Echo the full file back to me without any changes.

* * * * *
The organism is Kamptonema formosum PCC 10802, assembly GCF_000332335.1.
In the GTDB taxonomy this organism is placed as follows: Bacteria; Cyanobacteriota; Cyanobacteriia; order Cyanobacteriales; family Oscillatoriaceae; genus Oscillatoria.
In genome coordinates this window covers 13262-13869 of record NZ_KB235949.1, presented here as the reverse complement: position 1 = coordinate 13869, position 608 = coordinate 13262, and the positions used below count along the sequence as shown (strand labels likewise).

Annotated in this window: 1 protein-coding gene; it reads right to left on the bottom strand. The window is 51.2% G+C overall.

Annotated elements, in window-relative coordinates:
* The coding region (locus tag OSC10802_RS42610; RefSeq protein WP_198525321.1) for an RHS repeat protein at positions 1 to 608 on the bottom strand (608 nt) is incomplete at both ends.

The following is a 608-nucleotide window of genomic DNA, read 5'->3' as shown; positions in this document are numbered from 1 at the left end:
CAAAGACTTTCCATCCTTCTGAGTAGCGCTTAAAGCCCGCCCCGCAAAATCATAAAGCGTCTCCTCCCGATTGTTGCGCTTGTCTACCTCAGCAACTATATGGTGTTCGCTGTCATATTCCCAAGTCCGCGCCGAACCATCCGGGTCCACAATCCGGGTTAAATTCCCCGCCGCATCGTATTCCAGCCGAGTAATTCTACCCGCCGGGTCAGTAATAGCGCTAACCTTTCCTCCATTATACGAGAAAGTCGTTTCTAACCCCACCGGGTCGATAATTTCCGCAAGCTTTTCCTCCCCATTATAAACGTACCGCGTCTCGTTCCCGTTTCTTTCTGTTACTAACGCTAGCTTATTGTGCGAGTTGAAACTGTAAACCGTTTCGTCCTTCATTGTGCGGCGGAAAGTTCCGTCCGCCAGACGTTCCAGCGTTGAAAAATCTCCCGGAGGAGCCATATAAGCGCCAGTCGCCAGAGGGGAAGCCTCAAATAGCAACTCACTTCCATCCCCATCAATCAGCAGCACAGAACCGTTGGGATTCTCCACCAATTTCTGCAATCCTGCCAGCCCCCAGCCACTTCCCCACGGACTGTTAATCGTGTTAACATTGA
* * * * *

The organism is Kamptonema formosum PCC 10802, assembly GCF_000332335.1.
In the GTDB taxonomy this organism is placed as follows: Bacteria; Cyanobacteriota; Cyanobacteriia; order Cyanobacteriales; family Oscillatoriaceae; genus Oscillatoria.
In genome coordinates this window covers 13262-13869 of record NZ_KB235949.1, presented here as the reverse complement: position 1 = coordinate 13869, position 608 = coordinate 13262, and the positions used below count along the sequence as shown (strand labels likewise).

Annotated in this window: 1 protein-coding gene; it reads right to left on the bottom strand. The window is 51.2% G+C overall.

Annotated elements, in window-relative coordinates:
* The coding region (locus tag OSC10802_RS42610; RefSeq protein WP_198525321.1) for an RHS repeat protein at positions 1 to 608 on the bottom strand (608 nt) is incomplete at both ends.

The following is a 608-nucleotide window of genomic DNA, read 5'->3' as shown; positions in this document are numbered from 1 at the left end:
CAAAGACTTTCCATCCTTCTGAGTAGCGCTTAAAGCCCGCCCCGCAAAATCATAAAGCGTCTCCTCCCGATTGTTGCGCTTGTCTACCTCAGCAACTATATGGTGTTCGCTGTCATATTCCCAAGTCCGCGCCGAACCATCCGGGTCCACAATCCGGGTTAAATTCCCCGCCGCATCGTATTCCAGCCGAGTAATTCTACCCGCCGGGTCAGTAATAGCGCTAACCTTTCCTCCATTATACGAGAAAGTCGTTTCTAACCCCACCGGGTCGATAATTTCCGCAAGCTTTTCCTCCCCATTATAAACGTACCGCGTCTCGTTCCCGTTTCTTTCTGTTACTAACGCTAGCTTATTGTGCGAGTTGAAACTGTAAACCGTTTCGTCCTTCATTGTGCGGCGGAAAGTTCCGTCCGCCAGACGTTCCAGCGTTGAAAAATCTCCCGGAGGAGCCATATAAGCGCCAGTCGCCAGAGGGGAAGCCTCAAATAGCAACTCACTTCCATCCCCATCAATCAGCAGCACAGAACCGTTGGGATTCTCCACCAATTTCTGCAATCCTGCCAGCCCCCAGCCACTTCCCCACGGACTGTTAATCGTGTTAACATTGA